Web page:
Case Report

Unexpected Significantly Reduced FDG Uptake in the Cerebrum Compared Against Normal Liver Uptake in a Dying Patient


  • Luke I. Sonoda
  • Bal Sanghera
  • Gill Vivian
  • Wai Lup Wong

Received Date: 06.11.2011 Accepted Date: 12.12.2011 Mol Imaging Radionucl Ther 2012;21(2):88-90 PMID: 23486726

F-18 FDG PET-CT scanning plays an important role in the management of fever of unknown origin (FUO). Some elderly patients with FUO can be in their terminal stage of life. An elderly woman was referred for a PET-CT scan to find the etiology of FUO. The scan was inconclusive but showed significantly reduced FDG uptake in the brain and heart, despite normal physiological uptake in the liver and bowel. The patient deceased within the hour post scan. Contrary to common belief, we have shown that cerebral glucose metabolism via cerebral perfusion may be compromised before hepatic and bowel perfusion in a dying patient.

Keywords: Fluorodeoxyglucose F18,glucose metabolism disorders,brain vascular disorders,liver,cardiac muscle,physiological processes,fever of unknown origin


Although F-18 FDG PET-CT scanning has now become widely available as a new radiological and nuclear medicine investigation, it is by large considered as a tool of non-acute clinical management such as oncology staging (1), monitoring response to therapies (2), detection of disease recurrence (3) and detection of unknown primary malignancies (4) or infection/inflammation (5). Hence, it is quite unusual to encounter a PET-CT scan of a patient who slowly deteriorated to pass away within 45 minutes after the scan. Unexpectedly we performed a PET-CT scan of a dying patient that demonstrated some unexpected cerebral FDG uptake pattern compared to other remaining organs such as heart, liver and gastrointestinal tract.

Case Report

A 70 year-old female, with a reduced level of consciousness but who was stable and capable to talk slowly and communicate at the time of investigation, was referred for a F-18 FDG-PET-CT scan to investigate FUO (6,7,8). The PET-CT scan demonstrated moderate subcutaneous oedema (Figure 1 A, B and C) and moderate right pleural effusion (Figure 1 F and G) due to fluid overload, but no cause of FUO was identified.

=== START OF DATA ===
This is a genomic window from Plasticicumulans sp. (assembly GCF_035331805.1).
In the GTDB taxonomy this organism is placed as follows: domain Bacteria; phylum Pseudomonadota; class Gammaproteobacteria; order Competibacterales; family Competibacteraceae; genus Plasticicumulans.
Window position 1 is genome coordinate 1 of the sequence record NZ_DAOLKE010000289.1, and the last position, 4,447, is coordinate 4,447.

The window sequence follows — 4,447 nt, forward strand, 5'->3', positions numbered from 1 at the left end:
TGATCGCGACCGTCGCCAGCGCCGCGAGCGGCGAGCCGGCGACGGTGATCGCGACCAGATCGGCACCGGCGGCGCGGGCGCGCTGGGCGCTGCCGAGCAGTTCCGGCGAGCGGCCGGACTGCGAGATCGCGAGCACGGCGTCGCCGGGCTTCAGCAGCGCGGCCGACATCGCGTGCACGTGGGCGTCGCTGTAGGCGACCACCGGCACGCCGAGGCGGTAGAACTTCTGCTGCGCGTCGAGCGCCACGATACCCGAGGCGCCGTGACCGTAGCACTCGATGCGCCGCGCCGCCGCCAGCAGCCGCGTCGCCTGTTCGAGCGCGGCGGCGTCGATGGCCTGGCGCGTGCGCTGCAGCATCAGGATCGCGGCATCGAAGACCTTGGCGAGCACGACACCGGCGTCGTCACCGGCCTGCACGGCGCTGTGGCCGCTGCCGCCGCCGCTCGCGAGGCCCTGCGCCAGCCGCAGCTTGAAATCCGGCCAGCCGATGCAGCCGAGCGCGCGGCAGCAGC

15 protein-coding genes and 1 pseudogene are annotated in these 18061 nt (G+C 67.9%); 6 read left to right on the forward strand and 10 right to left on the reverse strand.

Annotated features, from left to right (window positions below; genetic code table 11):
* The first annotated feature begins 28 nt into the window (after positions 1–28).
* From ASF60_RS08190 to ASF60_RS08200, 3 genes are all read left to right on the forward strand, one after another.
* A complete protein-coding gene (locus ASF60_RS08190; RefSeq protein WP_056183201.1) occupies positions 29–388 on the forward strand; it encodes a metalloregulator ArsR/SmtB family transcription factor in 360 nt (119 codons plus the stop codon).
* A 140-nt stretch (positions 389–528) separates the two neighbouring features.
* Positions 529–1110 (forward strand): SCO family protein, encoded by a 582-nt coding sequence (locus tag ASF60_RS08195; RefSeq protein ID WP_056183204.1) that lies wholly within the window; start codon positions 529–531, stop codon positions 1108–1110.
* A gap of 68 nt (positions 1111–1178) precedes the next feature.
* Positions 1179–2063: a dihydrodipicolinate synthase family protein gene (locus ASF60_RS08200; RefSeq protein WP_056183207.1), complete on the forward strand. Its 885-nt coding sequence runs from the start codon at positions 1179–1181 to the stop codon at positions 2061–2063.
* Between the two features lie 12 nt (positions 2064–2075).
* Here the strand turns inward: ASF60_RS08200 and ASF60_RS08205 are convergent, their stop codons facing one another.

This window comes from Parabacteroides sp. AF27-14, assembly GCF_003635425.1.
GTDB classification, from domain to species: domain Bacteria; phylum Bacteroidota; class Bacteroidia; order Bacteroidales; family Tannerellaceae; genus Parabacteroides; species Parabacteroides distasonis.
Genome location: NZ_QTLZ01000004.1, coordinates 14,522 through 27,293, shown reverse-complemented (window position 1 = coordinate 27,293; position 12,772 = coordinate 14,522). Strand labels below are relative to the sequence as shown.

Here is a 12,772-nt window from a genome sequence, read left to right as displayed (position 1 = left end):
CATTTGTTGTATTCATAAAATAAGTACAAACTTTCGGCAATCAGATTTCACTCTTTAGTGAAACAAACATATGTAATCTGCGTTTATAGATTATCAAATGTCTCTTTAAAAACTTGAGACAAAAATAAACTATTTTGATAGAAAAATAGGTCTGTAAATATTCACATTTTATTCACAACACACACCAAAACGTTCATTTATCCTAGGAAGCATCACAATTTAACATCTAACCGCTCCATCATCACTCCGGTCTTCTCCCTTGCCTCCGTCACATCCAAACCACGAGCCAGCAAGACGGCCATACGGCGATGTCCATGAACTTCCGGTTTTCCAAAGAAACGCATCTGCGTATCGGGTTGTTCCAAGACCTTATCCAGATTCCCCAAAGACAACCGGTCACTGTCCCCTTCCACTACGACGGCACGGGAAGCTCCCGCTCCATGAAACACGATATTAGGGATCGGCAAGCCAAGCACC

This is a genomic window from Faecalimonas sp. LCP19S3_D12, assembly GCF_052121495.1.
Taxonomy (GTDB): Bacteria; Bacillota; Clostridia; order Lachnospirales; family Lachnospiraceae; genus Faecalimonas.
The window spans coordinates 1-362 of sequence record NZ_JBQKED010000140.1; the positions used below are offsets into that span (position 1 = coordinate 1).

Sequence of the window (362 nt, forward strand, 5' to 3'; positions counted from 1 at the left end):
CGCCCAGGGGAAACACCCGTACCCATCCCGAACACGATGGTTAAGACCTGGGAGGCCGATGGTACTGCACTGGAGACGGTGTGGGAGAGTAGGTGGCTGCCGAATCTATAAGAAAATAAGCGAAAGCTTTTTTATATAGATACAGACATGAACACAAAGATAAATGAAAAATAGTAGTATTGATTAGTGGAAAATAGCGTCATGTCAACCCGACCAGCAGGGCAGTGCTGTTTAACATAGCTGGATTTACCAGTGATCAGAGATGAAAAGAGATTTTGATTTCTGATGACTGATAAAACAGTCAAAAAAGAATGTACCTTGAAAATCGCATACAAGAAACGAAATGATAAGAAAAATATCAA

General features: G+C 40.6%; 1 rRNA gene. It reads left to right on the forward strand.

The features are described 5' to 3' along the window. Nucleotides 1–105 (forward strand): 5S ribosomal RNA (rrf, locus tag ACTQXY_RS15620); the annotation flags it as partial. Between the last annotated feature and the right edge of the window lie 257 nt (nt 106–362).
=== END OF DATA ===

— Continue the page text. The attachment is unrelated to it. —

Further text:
Reduced cardiac FDG uptake (SUV max=1.55, SUV mean=0.95) was considered as a result of ‘fasting’ (9), with no feeding for 6 hours prior to the scan (Figure 1 G). The serum glucose level was 5.6 mmol/l.

The patient had no relevant past medical history and was not on any medication. In particular, the patient did not suffer from any forms of dementia nor pathology involving cerebrum such as Creutzfeldt-Jakobs disease. Physical examinations and routine blood tests were all normal and previous imaging investigations including CT, MRI and abdominal ultrasound did not find significant abnormalities.

Diffusely decreased cerebral and cerebellar FDG uptake (SUV max=2.47, SUV mean=1.94) was an unexpected finding (Figure 1 D and E), especially because hepatic FDG uptake and intestinal FDG uptake appeared normal (Figure 1 H and I) (10).

The patient deteriorated unexpectedly and was deceased 45 minutes after the scan despite attempts of resuscitation. Autopsy did not reveal significant pathology including normal appearances of the cerebrum.

Figure 2 is an example of a normal F-18 FDG PET-CT scan for reference. Normal physiological FDG uptake was seen in the brain (SUV max=12.9, SUV mean=6.5), heart, liver and bowel (11,12).

Literature Review and Discussion

It is widely believed cerebral perfusion and glucose metabolism may be sustained until all peripheral perfusion is compromised in a dying patient. However, this case unexpectedly demonstrated that cerebral perfusion and glucose metabolism appeared compromised before hepatic and intestinal perfusion and glucose metabolism.

There exist many physiological mechanisms, such as peripheral vascular shutdown in the event of large blood volume loss, to protect central blood circulation (but there is no such vasoconstriction mechanism within the cerebral vascular system itself) (13). But in large, it appears to be a common belief that the cerebral perfusion and glucose metabolism would be the last to be compromised. This myth has been believed and indirectly taught in many medical schools. In this case report, we would like to highlight that this myth may not always be the case.

Diffuse decrease in intracranial glucose metabolism may occur in various conditions (14). Organic diseases such as Alzheimer’s dementia and amyloid deposition (15), intracranial infection (16), intracranial atrophy caused by long-standing toxic substances such as alcohol (17), systemic metabolic diseases such as diabetes and resistance to insulin (18) are the common known causes of diffuse decrease in glucose metabolism in the brain. In this case report, the patient did not suffer from any of these diseases and was not on any medications except for an appropriate level of intravenous saline infusion.

A potential learning point of this case report is when significantly reduced cerebral FDG uptake was observed in a PET-CT scan, then staff immediately need to ascertain if the study was conducted appropriately e.g. injection extravasation or wrong dose injection. After exclusion of such operational errors, these abnormal findings should be discussed with duty doctors immediately and appropriate clinical management/resuscitation should be initiated (19).

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